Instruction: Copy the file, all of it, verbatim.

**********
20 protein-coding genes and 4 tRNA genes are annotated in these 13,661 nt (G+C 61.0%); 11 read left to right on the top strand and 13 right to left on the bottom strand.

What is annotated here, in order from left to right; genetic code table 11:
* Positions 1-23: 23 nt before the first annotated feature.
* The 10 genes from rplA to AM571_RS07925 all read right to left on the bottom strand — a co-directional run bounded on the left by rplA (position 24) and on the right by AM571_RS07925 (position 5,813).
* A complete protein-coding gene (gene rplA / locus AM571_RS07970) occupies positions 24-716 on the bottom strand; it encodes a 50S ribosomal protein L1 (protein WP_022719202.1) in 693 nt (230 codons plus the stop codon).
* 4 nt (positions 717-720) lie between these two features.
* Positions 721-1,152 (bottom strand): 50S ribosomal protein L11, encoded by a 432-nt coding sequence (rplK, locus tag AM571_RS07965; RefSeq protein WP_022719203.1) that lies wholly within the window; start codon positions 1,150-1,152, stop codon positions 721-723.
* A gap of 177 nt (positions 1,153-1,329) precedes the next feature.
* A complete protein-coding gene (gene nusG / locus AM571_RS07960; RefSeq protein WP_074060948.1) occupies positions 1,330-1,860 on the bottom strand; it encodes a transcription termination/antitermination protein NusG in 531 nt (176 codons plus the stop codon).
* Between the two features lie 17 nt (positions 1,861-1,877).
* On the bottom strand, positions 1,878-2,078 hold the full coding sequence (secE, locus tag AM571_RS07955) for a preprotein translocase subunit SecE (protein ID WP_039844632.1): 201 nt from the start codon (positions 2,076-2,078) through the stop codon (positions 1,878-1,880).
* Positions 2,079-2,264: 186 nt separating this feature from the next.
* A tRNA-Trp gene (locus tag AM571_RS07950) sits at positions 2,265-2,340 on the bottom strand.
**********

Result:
20 protein-coding genes and 4 tRNA genes are annotated in these 13,661 nt (G+C 61.0%); 11 read left to right on the top strand and 13 right to left on the bottom strand.

What is annotated here, in order from left to right; genetic code table 11:
* Positions 1-23: 23 nt before the first annotated feature.
* The 10 genes from rplA to AM571_RS07925 all read right to left on the bottom strand — a co-directional run bounded on the left by rplA (position 24) and on the right by AM571_RS07925 (position 5,813).
* A complete protein-coding gene (gene rplA / locus AM571_RS07970) occupies positions 24-716 on the bottom strand; it encodes a 50S ribosomal protein L1 (protein WP_022719202.1) in 693 nt (230 codons plus the stop codon).
* 4 nt (positions 717-720) lie between these two features.
* Positions 721-1,152 (bottom strand): 50S ribosomal protein L11, encoded by a 432-nt coding sequence (rplK, locus tag AM571_RS07965; RefSeq protein WP_022719203.1) that lies wholly within the window; start codon positions 1,150-1,152, stop codon positions 721-723.
* A gap of 177 nt (positions 1,153-1,329) precedes the next feature.
* A complete protein-coding gene (gene nusG / locus AM571_RS07960; RefSeq protein WP_074060948.1) occupies positions 1,330-1,860 on the bottom strand; it encodes a transcription termination/antitermination protein NusG in 531 nt (176 codons plus the stop codon).
* Between the two features lie 17 nt (positions 1,861-1,877).
* On the bottom strand, positions 1,878-2,078 hold the full coding sequence (secE, locus tag AM571_RS07955) for a preprotein translocase subunit SecE (protein ID WP_039844632.1): 201 nt from the start codon (positions 2,076-2,078) through the stop codon (positions 1,878-1,880).
* Positions 2,079-2,264: 186 nt separating this feature from the next.
* A tRNA-Trp gene (locus tag AM571_RS07950) sits at positions 2,265-2,340 on the bottom strand.